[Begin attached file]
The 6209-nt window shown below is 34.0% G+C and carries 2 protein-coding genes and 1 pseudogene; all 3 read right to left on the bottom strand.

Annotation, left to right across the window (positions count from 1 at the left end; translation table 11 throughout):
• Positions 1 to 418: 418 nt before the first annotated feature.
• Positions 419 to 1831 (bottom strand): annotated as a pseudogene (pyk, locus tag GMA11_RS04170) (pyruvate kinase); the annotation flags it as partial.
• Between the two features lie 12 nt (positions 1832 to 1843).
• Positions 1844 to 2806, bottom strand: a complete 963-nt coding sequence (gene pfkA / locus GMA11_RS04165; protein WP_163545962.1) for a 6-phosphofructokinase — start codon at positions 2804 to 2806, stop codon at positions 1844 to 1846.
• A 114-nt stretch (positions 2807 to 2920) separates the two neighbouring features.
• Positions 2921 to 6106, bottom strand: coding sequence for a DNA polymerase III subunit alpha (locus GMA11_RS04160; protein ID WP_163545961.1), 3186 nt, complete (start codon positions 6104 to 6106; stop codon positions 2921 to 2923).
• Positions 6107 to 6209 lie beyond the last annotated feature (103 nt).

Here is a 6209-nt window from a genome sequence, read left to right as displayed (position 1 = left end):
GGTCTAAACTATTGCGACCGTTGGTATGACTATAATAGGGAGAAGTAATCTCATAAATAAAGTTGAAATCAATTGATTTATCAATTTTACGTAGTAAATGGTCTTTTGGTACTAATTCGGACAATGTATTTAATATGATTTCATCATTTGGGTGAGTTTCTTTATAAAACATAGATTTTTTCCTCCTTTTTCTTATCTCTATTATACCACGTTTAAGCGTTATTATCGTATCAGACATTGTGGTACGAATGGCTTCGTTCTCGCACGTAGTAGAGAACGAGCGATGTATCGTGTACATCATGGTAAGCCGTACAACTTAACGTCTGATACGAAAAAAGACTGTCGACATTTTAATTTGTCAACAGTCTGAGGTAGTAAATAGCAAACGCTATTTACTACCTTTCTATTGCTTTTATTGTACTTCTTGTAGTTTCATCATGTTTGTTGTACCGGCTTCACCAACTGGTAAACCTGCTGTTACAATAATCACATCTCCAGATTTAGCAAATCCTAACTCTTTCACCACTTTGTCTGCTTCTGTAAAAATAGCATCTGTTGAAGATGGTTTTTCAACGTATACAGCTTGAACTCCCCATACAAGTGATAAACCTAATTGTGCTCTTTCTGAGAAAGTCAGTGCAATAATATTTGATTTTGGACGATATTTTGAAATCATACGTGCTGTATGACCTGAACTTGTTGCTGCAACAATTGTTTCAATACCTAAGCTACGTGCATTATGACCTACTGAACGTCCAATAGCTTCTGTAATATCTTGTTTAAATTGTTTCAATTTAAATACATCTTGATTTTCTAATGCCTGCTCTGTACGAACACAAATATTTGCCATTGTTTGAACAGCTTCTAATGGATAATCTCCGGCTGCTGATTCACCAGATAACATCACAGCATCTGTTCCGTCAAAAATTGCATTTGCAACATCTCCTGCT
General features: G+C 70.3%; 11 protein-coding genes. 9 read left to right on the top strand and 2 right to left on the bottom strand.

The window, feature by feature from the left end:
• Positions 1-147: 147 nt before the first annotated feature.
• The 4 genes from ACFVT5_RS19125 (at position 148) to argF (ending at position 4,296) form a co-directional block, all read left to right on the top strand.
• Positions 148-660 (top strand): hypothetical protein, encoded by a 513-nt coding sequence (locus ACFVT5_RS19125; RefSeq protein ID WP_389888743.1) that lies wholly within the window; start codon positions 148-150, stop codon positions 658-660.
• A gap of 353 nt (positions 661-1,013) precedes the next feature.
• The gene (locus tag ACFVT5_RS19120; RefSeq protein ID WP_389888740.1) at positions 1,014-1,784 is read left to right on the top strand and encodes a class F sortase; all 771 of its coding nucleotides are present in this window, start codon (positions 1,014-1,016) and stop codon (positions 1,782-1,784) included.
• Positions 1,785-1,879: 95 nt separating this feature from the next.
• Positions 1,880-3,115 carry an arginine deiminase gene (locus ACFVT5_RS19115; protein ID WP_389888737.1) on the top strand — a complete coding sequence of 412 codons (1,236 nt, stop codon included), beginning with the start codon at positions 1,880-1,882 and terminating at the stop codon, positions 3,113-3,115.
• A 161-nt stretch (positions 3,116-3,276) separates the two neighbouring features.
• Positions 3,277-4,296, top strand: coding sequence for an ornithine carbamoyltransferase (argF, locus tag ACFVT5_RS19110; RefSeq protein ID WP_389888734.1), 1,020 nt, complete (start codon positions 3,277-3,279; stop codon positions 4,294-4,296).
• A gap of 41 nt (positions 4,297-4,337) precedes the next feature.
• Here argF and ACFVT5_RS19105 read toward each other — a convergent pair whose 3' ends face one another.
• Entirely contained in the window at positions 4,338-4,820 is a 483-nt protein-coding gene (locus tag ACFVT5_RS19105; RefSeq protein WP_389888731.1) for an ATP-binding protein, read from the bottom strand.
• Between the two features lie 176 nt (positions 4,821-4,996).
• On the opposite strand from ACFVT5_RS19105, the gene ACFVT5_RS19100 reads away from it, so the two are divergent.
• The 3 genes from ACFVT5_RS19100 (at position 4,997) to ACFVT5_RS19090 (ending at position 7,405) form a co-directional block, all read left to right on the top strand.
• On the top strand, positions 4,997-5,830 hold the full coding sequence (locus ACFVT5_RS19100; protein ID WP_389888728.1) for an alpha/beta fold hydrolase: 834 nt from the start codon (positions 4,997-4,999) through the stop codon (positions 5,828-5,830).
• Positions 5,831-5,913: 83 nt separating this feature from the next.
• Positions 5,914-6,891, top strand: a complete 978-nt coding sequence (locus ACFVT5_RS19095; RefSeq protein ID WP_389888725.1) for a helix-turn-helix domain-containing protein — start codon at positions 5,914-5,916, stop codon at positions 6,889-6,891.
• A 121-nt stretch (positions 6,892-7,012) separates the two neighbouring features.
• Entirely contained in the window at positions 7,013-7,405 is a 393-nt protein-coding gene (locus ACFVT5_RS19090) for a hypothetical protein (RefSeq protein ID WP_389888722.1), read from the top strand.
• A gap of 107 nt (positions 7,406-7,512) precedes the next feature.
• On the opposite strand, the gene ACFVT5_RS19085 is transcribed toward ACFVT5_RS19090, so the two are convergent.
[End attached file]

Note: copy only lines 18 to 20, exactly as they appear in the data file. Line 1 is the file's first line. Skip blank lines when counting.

• The gene (locus tag ACFVT5_RS19120; RefSeq protein ID WP_389888740.1) at positions 1,014-1,784 is read left to right on the top strand and encodes a class F sortase; all 771 of its coding nucleotides are present in this window, start codon (positions 1,014-1,016) and stop codon (positions 1,782-1,784) included.
• Positions 1,785-1,879: 95 nt separating this feature from the next.
• Positions 1,880-3,115 carry an arginine deiminase gene (locus ACFVT5_RS19115; protein ID WP_389888737.1) on the top strand — a complete coding sequence of 412 codons (1,236 nt, stop codon included), beginning with the start codon at positions 1,880-1,882 and terminating at the stop codon, positions 3,113-3,115.